Martin Bútora, former Slovak ambassador to the United States, delivered the 13th Annual Czech and Slovak Freedom Lecture on November 16, 2012. He was introduced by Wilson Center Executive Vice President and COO Michael Van Dusen. A capacity audience filled the Woodrow Wilson Center auditorium to hear his thoughts on “20 Years of Independence: Reflections on Freedom and Democracy”.
Ambassador Bútora began by describing the dramatic developments in Slovakia since 1918. He believes that future historians will “probably evaluate Slovakia’s last two decades favorably.” Despite difficulties, particularly “authoritarian temptations”, Slovaks have learned to be responsible for their own fate and not blame others.
Regarding recent developments, he noted that both Slovakia and the Czech Republic are doing rather well according to various economic indices. Nevertheless the public in both countries “is rather pessimistic and skeptical.” A certain “malaise” is still widespread. There is still corruption and inefficient government bureaucracy.
The most problematic area is the judiciary. Bútora cited the recent case of former President Kováč being ordered to apologize to the former chief of the intelligence service and to pay a large fine. Less than one-third of the population has no confidence in the judiciary system, according to a July 2012 study.
The ambassador then described the mindset of many Slovaks today. He described a picture of certain so-called “real capitalism” which is as unattractive as the infamous pre-1989 “real socialism” has been. It is not a regime but rather a metaphor for certain codes of behavior: if one wishes to get ahead, one must accept that corruption and clientelism are simply a part of the new order and adapt to it. Also, Most Slovaks appreciate their increased freedoms, but only a third thought that honest work would lead to success. “More freedom doesn’t automatically mean more satisfaction.”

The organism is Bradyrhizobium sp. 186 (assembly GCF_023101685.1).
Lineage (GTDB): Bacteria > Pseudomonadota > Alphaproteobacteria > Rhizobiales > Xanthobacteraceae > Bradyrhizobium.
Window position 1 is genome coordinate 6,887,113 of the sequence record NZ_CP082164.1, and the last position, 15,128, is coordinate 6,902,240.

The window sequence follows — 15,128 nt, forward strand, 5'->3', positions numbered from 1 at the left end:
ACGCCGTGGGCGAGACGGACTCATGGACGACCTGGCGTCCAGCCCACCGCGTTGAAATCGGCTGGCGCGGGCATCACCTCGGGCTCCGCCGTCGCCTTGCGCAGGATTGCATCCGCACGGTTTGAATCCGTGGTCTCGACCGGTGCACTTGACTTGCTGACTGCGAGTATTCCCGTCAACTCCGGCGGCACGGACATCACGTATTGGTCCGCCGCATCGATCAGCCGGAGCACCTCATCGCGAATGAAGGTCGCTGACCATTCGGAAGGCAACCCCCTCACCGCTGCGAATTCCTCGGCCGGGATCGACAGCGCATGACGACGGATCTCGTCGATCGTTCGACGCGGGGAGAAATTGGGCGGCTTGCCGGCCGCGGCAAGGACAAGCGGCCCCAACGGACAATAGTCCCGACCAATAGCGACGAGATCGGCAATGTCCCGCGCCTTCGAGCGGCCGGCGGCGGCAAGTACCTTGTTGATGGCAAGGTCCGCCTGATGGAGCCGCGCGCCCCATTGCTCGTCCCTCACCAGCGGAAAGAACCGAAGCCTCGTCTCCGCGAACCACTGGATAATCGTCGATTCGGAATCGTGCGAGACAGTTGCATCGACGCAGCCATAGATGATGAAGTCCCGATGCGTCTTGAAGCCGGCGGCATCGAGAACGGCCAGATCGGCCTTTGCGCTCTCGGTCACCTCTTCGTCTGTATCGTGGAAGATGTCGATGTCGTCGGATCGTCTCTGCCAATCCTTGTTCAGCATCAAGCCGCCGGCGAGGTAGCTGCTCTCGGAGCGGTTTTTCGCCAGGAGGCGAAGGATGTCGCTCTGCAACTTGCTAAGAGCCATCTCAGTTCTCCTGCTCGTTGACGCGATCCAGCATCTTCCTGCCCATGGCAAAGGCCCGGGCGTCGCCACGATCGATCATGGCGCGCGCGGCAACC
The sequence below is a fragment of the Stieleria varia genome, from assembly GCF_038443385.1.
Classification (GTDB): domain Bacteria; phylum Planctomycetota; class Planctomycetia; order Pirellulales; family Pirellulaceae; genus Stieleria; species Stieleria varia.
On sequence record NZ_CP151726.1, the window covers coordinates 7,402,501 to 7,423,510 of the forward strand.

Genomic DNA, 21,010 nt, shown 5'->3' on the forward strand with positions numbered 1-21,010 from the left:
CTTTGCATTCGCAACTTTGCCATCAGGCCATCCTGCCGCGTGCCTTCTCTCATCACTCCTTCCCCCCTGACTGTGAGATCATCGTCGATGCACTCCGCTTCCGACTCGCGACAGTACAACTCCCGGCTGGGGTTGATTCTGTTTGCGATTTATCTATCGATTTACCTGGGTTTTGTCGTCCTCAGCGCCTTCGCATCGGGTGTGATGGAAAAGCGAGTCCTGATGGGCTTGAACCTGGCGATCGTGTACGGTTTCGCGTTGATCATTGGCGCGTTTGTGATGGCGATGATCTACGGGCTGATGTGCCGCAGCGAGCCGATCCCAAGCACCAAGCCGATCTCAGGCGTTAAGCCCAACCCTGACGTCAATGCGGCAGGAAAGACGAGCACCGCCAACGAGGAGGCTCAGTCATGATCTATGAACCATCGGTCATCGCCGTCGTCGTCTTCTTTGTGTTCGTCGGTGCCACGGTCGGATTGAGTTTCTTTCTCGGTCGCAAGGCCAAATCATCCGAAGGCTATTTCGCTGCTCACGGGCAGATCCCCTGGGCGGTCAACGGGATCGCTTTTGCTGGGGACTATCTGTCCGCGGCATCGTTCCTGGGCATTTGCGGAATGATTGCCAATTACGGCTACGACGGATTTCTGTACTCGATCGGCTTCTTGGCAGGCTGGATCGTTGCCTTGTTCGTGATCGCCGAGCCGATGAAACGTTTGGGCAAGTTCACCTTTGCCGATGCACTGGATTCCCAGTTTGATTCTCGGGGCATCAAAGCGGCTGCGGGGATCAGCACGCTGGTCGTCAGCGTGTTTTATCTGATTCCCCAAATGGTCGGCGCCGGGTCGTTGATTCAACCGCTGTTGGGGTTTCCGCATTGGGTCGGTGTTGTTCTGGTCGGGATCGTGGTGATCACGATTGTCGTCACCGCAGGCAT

Bútora spoke of the challenges to the current government, a one-party government that is a first in Slovak history. “The good news is: it doesn’t include the bad guys. It is a pro-European cabinet. Slovakia evidently wants to be a part of a more integrated Europe.” However, political opposition is weak and fragmented and has not been able to make its policies part of government policy. The ruling party has done as it wished in some areas: e.g., the president has blocked the elected prosecutor general from filling his job.
A major ongoing challenge is to deal with living conditions for Roma and their relationship with the majority population. Their employment rate is deplorable, education opportunities very limited, and life expectancy is a shocking 15 years less than for other Slovaks.
Regarding the economy, Slovakia’s industrial area is growing, unlike the rest of the E.U. The auto industry is doing very well. He regretted that U.S. Steel is considering leaving because they not only provided many jobs but also showed corporate responsibility in the community and initiated a Roma employment project.
Ambassador Bútora concluded his talk by declaring “…one thing is indisputable: the United States and Europe (and the Slovak Republic as part of Europe) have very similar challenges and to discuss them more regularly on the highest possible level in an imaginative way might bring benefits for both sides.”
At the conclusion of the lecture, Friends of Slovakia Chairman Joe Senko and Founding Chairman Ambassador Ted Russell presented Ambassador B[tora with the FOS Medal of Honor. American Friends of the Czech Republic President Tom Dine presented the speaker with a Certificate of Appreciation.